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To avoid a climate catastrophe, emissions in cities must be reduced by 50%

To avoid a climate catastrophe, emissions in cities must be reduced by 50%

By 2030, emissions from urban consumption must be reduced by 50% by 2030 and by 80% by 2050 to avoid a “catastrophic” climate crisis, a study by the C40 city group warned.

Emissions of greenhouse gases

The C40 organization brings together 94 of the largest cities on the planet, where more than 700 million inhabitants live and a quarter of the world economy develops.

The analysis, the first of this magnitude and carried out with the consulting firm Arup and the British University of Leeds, is conclusive: this cut per capita is essential to maintain the possibility that the increase in temperature at the end of the century will not exceed 1.5 degrees.

The greatest effort will have to be made by European countries, the United States and East Asia, who are being asked to reduce the climate impact of their consumption by two thirds in the next decade, where changes in food, construction, clothing, transportation and electronics.

While Latin America, Africa and South and West Asia have the challenge of adopting sustainable models in their development.

The warnings

The study calculates that emissions related to food consumption should decrease by a third by 2030 and for this it would be necessary to convert the diet into vegetarian, consume healthy amounts and avoid food waste. A person's annual meat consumption could be reduced from the current 58 kilos to 16. Eating less red meat and more fruits and vegetables could prevent 160,000 annual deaths linked to heart attacks, cancer or diabetes.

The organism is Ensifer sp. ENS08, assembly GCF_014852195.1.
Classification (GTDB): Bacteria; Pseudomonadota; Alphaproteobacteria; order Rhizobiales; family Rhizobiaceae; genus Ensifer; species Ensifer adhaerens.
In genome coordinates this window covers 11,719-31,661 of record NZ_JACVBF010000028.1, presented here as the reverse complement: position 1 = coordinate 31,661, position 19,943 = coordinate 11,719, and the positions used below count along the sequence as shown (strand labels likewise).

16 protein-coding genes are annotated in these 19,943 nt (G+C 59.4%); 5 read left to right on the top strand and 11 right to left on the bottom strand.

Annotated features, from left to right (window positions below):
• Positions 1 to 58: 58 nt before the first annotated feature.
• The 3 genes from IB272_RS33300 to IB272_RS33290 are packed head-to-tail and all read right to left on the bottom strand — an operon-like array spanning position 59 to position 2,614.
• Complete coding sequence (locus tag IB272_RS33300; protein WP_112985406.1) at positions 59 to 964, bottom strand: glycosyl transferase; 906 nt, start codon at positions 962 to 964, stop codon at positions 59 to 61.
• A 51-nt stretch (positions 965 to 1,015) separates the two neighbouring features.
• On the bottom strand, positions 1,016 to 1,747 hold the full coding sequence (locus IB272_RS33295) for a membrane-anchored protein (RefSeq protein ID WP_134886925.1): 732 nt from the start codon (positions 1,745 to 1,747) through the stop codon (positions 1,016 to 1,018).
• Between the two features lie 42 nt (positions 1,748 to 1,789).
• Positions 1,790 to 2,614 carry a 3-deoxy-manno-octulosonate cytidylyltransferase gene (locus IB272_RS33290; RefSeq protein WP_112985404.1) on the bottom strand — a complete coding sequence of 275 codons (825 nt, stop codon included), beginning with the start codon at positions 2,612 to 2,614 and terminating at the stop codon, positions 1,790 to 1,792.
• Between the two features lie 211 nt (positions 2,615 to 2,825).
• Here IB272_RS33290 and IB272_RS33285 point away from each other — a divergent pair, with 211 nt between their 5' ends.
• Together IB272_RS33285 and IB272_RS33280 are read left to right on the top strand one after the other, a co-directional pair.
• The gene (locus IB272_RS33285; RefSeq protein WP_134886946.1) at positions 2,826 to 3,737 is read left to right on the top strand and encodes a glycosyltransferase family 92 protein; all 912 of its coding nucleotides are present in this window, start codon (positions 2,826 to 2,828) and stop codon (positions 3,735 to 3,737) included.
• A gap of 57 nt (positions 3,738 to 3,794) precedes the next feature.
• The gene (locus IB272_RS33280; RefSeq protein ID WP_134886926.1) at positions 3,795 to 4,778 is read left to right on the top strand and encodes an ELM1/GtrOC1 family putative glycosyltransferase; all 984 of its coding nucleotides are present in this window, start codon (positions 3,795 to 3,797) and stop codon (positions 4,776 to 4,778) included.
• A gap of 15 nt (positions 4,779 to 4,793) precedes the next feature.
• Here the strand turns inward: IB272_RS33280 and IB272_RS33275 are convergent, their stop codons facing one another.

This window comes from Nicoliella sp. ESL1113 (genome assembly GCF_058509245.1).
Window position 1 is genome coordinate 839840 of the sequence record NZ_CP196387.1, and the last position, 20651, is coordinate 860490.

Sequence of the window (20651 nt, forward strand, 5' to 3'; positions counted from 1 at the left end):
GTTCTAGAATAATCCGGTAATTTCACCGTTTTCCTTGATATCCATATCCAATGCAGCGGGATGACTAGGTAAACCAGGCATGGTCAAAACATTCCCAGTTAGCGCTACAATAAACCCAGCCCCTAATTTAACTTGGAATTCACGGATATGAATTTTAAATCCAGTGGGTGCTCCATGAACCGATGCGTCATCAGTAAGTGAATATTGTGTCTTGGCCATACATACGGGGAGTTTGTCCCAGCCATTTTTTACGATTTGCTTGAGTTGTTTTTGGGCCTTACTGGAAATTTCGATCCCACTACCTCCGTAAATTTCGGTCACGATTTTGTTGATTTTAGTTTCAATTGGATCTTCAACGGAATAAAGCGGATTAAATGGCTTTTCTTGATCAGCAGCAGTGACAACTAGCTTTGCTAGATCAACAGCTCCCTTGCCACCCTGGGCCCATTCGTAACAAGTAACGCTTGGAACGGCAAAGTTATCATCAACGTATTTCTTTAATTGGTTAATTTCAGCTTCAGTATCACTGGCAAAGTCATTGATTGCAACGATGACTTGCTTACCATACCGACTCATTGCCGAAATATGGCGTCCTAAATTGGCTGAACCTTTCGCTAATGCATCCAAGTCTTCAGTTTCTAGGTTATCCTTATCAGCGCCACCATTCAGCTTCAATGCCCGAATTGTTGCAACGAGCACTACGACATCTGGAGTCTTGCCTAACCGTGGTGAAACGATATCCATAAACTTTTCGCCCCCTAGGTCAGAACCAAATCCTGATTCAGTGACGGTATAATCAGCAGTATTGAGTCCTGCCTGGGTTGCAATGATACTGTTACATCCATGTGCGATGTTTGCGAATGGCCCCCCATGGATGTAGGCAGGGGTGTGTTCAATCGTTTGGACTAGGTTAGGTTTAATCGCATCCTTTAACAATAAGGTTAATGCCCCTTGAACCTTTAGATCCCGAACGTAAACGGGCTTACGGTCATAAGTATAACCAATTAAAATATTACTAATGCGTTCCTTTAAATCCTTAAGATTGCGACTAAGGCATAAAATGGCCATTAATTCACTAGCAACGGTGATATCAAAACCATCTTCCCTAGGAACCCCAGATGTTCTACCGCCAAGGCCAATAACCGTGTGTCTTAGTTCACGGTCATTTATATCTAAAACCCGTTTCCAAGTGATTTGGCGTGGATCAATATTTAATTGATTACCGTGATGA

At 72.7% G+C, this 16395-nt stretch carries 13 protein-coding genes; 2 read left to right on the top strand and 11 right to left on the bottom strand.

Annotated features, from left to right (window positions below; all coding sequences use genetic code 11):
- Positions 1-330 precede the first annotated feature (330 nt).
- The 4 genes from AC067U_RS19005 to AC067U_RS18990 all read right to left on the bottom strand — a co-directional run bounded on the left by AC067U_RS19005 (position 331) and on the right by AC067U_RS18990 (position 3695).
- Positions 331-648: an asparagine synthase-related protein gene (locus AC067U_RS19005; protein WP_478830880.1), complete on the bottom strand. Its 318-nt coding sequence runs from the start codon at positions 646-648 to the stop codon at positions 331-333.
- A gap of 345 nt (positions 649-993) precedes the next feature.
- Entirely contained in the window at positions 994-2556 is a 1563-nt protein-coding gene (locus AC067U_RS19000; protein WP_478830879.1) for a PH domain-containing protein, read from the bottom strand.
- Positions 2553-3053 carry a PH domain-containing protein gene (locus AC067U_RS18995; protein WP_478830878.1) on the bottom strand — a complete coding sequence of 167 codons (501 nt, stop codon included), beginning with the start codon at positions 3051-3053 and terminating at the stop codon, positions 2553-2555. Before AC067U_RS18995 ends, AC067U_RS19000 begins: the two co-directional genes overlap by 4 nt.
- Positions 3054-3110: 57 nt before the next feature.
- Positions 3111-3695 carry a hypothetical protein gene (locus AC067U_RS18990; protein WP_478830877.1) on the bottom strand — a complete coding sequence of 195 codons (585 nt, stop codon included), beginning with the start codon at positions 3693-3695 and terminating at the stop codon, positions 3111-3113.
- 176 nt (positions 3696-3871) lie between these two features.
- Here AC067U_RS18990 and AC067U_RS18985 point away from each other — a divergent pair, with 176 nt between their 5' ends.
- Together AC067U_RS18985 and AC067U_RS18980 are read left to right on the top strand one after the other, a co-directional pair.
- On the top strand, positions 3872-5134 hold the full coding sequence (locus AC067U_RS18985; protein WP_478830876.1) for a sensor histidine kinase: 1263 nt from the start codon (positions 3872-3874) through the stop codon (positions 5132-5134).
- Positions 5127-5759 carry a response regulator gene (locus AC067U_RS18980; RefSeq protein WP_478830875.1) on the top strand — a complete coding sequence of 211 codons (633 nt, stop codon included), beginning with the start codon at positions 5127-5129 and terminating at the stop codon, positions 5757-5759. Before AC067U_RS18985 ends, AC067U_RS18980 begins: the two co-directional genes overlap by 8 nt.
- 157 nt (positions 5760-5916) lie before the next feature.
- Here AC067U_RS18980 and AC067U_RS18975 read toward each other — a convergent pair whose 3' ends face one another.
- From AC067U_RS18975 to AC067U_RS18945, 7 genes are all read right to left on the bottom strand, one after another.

C40 mayors, businesses, and city dwellers are also being urged to take joint action to bring emissions from construction down 26% by 2030, with incentives to reduce the use of steel and cement or make the most of the capacity of the C40. buildings

Regarding transport, it will be necessary to cut emissions related to private road transport by 28%, or 26% in aviation, on which it indicates that “there should be an average reduction of 28% in the number of flights between cities in the C40 ".

Also reducing flights and using sustainable fuel could avoid 70 million dollars (62 million euros) in damages derived from air pollution. Reducing private vehicle use in C40 cities could save 170 million square meters of street parking space, in favor of some 2.5 million trees or 25,000 kilometers of cycle paths.

The cities that belong to this network also include Madrid, Barcelona, ​​Beijing, Hong Kong, Shanghai, Tokyo, Seoul, Berlin, London, Istanbul, Rome, Mexico City, Buenos Aires, Bogotá, Rio de Janeiro, Lima, Santiago de Chile, New York, Los Angeles or Washington.

The responsibility is not only of governments, individual actions add up.

Video: 2015 Annual GWPF Lecture - Patrick Moore - Should We Celebrate Carbon Dioxide? (October 2020).